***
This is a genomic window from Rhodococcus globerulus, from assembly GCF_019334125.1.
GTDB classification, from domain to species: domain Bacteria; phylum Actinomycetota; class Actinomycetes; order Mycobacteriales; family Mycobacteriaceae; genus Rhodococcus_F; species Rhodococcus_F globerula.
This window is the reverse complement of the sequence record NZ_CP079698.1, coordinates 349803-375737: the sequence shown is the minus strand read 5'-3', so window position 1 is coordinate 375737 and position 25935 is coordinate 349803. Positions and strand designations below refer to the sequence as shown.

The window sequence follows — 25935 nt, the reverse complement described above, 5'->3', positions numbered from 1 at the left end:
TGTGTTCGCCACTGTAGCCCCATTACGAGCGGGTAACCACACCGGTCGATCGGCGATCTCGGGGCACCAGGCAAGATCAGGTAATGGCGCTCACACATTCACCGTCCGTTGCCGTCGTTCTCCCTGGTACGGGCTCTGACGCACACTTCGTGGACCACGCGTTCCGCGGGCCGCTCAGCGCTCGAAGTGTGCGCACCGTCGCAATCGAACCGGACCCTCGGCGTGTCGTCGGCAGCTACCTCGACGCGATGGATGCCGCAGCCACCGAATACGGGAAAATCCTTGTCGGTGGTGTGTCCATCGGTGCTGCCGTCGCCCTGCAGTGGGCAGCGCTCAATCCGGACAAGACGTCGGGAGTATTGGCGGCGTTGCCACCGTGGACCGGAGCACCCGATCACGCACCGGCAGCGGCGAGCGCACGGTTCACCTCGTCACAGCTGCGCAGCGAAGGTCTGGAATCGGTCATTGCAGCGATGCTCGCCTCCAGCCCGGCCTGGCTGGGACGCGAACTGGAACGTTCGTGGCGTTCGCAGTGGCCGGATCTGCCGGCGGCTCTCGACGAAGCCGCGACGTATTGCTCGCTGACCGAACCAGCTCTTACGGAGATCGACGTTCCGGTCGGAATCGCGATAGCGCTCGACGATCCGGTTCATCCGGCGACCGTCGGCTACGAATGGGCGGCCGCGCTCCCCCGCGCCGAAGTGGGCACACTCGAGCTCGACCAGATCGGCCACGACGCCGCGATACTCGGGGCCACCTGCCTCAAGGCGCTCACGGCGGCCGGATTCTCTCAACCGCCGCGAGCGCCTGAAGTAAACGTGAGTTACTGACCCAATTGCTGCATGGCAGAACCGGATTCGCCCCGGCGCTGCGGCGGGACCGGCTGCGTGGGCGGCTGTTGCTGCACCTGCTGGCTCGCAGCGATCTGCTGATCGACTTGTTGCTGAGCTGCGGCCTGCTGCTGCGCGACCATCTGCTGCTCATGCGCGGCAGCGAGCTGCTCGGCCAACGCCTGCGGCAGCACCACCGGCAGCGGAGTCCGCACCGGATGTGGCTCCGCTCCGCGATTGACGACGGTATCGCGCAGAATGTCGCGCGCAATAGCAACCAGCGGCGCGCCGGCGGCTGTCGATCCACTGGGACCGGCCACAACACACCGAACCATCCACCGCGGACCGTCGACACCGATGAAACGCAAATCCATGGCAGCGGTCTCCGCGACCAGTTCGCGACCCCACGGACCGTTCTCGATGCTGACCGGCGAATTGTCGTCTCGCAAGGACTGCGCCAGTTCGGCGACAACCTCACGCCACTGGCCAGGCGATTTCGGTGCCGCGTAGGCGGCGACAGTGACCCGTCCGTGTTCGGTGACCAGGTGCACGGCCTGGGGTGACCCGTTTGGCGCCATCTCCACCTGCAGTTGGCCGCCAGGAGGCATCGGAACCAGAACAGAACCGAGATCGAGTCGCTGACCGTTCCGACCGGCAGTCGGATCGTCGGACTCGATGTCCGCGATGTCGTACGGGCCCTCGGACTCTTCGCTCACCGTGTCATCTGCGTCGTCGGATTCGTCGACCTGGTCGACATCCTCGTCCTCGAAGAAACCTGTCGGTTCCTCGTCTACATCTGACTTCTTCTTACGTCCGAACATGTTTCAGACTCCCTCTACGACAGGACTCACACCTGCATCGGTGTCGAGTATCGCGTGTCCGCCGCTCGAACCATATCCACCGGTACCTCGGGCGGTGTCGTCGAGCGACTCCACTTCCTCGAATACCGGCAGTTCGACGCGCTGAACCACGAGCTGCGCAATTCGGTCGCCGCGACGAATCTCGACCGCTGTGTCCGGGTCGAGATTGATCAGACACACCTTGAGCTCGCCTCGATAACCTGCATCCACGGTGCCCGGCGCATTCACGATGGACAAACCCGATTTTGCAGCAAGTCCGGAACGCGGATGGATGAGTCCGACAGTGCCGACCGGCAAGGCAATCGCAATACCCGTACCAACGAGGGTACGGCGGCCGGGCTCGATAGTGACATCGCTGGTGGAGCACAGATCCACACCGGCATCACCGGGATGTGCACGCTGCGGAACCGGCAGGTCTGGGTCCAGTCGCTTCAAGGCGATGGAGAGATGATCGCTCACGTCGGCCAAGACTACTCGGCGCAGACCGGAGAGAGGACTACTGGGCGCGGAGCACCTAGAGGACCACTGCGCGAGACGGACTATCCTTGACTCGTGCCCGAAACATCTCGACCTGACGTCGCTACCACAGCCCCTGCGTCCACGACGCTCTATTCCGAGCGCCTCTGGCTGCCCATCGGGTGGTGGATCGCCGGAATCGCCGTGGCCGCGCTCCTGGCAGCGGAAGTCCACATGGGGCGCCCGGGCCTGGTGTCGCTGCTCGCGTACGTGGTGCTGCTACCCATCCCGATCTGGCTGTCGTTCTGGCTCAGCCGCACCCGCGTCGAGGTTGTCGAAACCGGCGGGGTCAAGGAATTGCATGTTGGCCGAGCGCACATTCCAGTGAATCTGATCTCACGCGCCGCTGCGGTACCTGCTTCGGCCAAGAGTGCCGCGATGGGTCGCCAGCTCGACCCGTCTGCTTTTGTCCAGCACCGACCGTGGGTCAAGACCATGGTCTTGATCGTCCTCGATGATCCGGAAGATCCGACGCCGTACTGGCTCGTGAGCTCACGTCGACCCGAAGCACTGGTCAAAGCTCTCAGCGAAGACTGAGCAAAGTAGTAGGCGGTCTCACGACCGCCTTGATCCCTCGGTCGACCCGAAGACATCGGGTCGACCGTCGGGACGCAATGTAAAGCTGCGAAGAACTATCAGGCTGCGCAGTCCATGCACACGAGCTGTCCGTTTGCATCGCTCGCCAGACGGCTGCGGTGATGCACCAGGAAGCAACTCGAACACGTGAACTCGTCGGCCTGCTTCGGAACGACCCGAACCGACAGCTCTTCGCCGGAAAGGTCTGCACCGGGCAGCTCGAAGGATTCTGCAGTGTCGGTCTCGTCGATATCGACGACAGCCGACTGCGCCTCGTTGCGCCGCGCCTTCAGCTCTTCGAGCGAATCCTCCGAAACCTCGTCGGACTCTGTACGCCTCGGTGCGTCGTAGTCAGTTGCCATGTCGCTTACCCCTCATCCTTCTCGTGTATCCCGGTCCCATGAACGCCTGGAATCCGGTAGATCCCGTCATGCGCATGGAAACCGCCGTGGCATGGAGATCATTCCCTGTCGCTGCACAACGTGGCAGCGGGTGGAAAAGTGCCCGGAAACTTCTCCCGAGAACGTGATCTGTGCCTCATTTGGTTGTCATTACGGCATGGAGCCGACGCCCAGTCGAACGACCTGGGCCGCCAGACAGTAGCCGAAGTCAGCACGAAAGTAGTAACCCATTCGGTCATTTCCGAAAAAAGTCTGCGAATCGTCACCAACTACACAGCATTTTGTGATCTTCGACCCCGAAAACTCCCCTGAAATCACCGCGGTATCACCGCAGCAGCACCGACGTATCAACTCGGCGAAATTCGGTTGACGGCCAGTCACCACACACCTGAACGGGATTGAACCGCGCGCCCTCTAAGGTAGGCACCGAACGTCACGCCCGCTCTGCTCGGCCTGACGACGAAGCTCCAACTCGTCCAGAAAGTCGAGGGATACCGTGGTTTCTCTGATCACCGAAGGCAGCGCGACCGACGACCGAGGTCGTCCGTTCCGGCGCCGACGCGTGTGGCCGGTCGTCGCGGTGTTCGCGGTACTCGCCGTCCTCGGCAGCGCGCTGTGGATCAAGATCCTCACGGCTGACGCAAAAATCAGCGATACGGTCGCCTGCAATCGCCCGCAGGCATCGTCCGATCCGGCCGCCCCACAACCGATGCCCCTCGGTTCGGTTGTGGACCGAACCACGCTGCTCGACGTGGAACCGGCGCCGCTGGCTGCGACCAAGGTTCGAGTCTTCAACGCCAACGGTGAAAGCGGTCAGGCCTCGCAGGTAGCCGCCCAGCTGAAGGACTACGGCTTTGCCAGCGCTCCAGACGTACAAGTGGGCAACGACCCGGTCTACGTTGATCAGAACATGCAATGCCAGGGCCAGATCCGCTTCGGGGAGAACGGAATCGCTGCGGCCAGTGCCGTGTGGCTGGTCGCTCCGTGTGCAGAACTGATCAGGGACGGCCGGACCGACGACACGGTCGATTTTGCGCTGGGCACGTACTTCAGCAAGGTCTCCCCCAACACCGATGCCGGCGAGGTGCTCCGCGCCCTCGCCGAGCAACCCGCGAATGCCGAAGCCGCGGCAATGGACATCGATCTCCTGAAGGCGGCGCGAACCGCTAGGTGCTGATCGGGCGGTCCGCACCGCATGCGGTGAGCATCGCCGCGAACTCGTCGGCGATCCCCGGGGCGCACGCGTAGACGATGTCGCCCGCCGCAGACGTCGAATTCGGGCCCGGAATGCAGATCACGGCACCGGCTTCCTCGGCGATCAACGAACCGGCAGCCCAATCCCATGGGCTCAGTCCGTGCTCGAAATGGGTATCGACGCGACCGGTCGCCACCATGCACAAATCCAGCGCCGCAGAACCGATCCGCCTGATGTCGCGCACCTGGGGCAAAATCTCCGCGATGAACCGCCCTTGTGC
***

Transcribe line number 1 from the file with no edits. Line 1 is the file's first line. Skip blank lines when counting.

This is a genomic window from Rhodococcus globerulus, from assembly GCF_019334125.1.